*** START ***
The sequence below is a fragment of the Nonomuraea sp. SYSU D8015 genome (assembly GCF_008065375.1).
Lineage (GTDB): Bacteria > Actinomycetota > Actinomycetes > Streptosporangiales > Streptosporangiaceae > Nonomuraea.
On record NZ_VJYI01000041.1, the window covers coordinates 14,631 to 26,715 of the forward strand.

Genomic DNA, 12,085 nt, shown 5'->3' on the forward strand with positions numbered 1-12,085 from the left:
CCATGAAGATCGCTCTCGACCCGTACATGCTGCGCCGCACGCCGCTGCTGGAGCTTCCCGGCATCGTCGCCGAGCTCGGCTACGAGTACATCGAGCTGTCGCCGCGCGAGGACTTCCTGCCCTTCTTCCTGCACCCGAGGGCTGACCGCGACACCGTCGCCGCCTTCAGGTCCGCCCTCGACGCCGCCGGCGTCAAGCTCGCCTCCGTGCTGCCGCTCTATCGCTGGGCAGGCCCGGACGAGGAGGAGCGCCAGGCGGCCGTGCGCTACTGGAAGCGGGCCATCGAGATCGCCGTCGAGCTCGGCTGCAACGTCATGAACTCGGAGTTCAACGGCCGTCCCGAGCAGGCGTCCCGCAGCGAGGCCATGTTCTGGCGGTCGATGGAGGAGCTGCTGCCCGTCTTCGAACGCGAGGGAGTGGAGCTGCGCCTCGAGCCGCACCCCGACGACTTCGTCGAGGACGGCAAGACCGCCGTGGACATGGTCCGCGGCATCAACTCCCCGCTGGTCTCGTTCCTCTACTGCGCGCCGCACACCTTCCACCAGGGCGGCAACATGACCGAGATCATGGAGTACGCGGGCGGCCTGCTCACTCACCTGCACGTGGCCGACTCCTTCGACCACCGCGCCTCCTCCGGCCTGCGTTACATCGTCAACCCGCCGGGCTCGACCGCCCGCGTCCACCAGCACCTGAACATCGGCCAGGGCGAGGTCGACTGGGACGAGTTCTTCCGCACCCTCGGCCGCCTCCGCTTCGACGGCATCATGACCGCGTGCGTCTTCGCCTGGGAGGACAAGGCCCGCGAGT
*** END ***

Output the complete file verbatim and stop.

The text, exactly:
The sequence below is a fragment of the Nonomuraea sp. SYSU D8015 genome (assembly GCF_008065375.1).
Lineage (GTDB): Bacteria > Actinomycetota > Actinomycetes > Streptosporangiales > Streptosporangiaceae > Nonomuraea.
On record NZ_VJYI01000041.1, the window covers coordinates 14,631 to 26,715 of the forward strand.

Genomic DNA, 12,085 nt, shown 5'->3' on the forward strand with positions numbered 1-12,085 from the left:
CCATGAAGATCGCTCTCGACCCGTACATGCTGCGCCGCACGCCGCTGCTGGAGCTTCCCGGCATCGTCGCCGAGCTCGGCTACGAGTACATCGAGCTGTCGCCGCGCGAGGACTTCCTGCCCTTCTTCCTGCACCCGAGGGCTGACCGCGACACCGTCGCCGCCTTCAGGTCCGCCCTCGACGCCGCCGGCGTCAAGCTCGCCTCCGTGCTGCCGCTCTATCGCTGGGCAGGCCCGGACGAGGAGGAGCGCCAGGCGGCCGTGCGCTACTGGAAGCGGGCCATCGAGATCGCCGTCGAGCTCGGCTGCAACGTCATGAACTCGGAGTTCAACGGCCGTCCCGAGCAGGCGTCCCGCAGCGAGGCCATGTTCTGGCGGTCGATGGAGGAGCTGCTGCCCGTCTTCGAACGCGAGGGAGTGGAGCTGCGCCTCGAGCCGCACCCCGACGACTTCGTCGAGGACGGCAAGACCGCCGTGGACATGGTCCGCGGCATCAACTCCCCGCTGGTCTCGTTCCTCTACTGCGCGCCGCACACCTTCCACCAGGGCGGCAACATGACCGAGATCATGGAGTACGCGGGCGGCCTGCTCACTCACCTGCACGTGGCCGACTCCTTCGACCACCGCGCCTCCTCCGGCCTGCGTTACATCGTCAACCCGCCGGGCTCGACCGCCCGCGTCCACCAGCACCTGAACATCGGCCAGGGCGAGGTCGACTGGGACGAGTTCTTCCGCACCCTCGGCCGCCTCCGCTTCGACGGCATCATGACCGCGTGCGTCTTCGCCTGGGAGGACAAGGCCCGCGAGT